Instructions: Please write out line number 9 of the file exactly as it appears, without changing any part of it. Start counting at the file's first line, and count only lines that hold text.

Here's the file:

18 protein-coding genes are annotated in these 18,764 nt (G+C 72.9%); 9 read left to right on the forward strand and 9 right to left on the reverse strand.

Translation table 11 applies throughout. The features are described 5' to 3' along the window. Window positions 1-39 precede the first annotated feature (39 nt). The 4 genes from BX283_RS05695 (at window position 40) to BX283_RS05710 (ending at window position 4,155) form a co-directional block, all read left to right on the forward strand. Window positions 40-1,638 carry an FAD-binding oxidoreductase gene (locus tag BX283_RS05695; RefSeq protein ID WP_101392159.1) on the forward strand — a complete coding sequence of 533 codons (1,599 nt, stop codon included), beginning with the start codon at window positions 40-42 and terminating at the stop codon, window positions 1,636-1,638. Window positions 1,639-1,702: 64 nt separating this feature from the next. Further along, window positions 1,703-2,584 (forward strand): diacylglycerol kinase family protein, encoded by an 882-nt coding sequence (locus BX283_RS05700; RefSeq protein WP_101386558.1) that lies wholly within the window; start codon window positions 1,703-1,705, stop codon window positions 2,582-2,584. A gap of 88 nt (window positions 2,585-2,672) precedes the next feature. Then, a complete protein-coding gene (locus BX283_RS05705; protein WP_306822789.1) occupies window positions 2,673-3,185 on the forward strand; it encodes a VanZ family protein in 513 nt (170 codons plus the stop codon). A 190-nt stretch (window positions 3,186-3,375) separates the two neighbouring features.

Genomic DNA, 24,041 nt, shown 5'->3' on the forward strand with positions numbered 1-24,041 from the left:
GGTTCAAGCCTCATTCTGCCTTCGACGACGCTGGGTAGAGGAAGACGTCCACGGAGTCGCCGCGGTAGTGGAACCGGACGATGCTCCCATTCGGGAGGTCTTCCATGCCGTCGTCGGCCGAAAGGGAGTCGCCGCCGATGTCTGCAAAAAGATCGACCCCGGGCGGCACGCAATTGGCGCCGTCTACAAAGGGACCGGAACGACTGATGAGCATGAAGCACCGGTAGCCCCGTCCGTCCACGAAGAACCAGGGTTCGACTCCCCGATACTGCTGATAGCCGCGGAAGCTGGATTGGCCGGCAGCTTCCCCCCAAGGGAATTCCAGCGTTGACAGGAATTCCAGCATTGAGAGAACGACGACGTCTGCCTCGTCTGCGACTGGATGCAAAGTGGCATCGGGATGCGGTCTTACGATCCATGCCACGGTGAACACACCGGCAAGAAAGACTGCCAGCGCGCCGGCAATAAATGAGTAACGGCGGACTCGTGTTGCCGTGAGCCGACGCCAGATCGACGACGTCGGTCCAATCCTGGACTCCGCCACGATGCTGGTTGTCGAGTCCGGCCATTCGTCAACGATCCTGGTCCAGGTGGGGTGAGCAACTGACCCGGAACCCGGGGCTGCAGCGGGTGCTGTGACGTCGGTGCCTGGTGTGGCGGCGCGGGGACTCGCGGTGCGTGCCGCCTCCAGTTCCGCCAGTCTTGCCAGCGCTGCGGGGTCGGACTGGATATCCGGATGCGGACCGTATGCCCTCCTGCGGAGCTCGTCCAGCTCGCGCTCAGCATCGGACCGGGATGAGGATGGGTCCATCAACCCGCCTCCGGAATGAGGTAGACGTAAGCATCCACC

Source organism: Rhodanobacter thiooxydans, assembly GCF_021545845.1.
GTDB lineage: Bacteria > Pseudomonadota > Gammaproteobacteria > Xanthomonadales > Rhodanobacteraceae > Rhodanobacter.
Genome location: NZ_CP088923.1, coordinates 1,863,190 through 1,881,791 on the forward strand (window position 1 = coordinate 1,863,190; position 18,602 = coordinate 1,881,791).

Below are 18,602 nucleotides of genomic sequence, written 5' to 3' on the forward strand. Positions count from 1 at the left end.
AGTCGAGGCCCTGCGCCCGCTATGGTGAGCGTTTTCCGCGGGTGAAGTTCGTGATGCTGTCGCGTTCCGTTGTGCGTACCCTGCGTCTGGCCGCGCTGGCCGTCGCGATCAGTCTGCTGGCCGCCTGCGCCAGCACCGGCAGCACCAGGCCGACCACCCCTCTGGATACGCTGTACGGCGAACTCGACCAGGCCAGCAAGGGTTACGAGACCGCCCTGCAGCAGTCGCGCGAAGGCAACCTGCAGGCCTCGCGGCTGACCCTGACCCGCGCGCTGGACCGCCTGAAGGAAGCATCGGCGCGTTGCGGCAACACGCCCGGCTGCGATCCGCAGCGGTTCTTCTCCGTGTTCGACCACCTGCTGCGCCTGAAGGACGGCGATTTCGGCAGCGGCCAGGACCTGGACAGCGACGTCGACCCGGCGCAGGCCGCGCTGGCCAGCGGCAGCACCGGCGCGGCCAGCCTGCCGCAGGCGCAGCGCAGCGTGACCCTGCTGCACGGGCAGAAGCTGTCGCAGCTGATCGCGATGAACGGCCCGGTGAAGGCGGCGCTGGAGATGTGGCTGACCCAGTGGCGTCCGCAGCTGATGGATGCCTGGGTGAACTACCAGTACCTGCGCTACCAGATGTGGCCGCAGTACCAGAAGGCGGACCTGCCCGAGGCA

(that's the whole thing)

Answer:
AGTCGAGGCCCTGCGCCCGCTATGGTGAGCGTTTTCCGCGGGTGAAGTTCGTGATGCTGTCGCGTTCCGTTGTGCGTACCCTGCGTCTGGCCGCGCTGGCCGTCGCGATCAGTCTGCTGGCCGCCTGCGCCAGCACCGGCAGCACCAGGCCGACCACCCCTCTGGATACGCTGTACGGCGAACTCGACCAGGCCAGCAAGGGTTACGAGACCGCCCTGCAGCAGTCGCGCGAAGGCAACCTGCAGGCCTCGCGGCTGACCCTGACCCGCGCGCTGGACCGCCTGAAGGAAGCATCGGCGCGTTGCGGCAACACGCCCGGCTGCGATCCGCAGCGGTTCTTCTCCGTGTTCGACCACCTGCTGCGCCTGAAGGACGGCGATTTCGGCAGCGGCCAGGACCTGGACAGCGACGTCGACCCGGCGCAGGCCGCGCTGGCCAGCGGCAGCACCGGCGCGGCCAGCCTGCCGCAGGCGCAGCGCAGCGTGACCCTGCTGCACGGGCAGAAGCTGTCGCAGCTGATCGCGATGAACGGCCCGGTGAAGGCGGCGCTGGAGATGTGGCTGACCCAGTGGCGTCCGCAGCTGATGGATGCCTGGGTGAACTACCAGTACCTGCGCTACCAGATGTGGCCGCAGTACCAGAAGGCGGACCTGCCCGAGGCA